This eclectic blend of different genres to create this specific sound is what sets Woodall apart from her peers. With her unique, blended musical sounds and literature-inspired lyrics, Woodall established herself as a one-of-a-kind artist.

“I grew up with a wide variety of music. My parents were into everything from jazz to pop, to soul to funk to country. It was very difficult for me to find one genre that to fit into because I grew up loving it all, everything from the Beatles, to Stevie Wonder to Cassandra Wilson, to Tracy Chapman. But I find that as a writer, I tend to lean a little more on a guitar-bass-bluesy sound, blending those with jazz, because at the core of what I do is jazz.”

Woodall works with her husband, bassist Ethan Bender. The pair met in the mid-90s when they were in a band called Street Life.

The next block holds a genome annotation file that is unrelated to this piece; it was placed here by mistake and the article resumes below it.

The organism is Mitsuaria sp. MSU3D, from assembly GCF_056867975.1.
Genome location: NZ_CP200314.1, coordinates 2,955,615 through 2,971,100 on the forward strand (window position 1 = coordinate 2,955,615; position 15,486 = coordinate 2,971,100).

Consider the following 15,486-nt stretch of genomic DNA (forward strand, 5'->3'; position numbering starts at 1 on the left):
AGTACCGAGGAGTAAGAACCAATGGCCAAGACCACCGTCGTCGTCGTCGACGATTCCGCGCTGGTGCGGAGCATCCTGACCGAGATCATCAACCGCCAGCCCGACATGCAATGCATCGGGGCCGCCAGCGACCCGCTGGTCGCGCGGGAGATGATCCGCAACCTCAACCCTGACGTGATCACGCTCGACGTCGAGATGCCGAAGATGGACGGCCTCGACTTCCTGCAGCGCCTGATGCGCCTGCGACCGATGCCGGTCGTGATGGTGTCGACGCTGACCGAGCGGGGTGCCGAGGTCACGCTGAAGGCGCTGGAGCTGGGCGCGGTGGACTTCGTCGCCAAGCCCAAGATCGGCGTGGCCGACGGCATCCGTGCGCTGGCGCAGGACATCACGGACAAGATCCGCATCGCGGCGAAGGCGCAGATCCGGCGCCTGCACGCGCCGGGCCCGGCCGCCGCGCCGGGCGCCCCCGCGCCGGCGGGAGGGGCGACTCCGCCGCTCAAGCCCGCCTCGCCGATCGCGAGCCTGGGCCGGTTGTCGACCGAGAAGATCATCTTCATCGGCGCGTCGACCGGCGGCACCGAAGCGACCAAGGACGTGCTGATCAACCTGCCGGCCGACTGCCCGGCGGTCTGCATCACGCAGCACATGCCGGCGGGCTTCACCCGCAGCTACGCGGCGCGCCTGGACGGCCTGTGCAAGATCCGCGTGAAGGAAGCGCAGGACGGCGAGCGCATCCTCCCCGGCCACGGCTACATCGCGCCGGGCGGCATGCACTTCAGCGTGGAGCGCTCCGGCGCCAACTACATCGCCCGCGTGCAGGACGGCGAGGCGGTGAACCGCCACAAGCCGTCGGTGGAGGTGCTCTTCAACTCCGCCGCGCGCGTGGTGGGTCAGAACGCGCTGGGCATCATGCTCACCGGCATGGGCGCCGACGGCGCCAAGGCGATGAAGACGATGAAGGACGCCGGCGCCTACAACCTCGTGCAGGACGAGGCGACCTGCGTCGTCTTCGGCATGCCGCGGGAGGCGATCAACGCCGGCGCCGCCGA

“We were the house band for the Milwaukee Bucks for many years. And we've just always hit it off as a musical pairing. It was easy for us to write together. And then once we were married, it was easy to work together,” she said. “I love working with my husband. We're constantly discussing music and how to better our product and how to be creative, etc.”
Donna Woodall and her band performing at the Juneteenth celebrationMaggie Degnan
Donna Woodall and her band performing at the Juneteenth celebrationMaggie Degnan

This wasn’t going to be the first time Woodall performed at the Madison Jazz Festival. “I was part of the festival with a different act, Jerry DiMaggio. My mother and I were part of a performance and did a few songs with Jerry DiMaggio, she’s a Madison artist. It was a really long time ago.”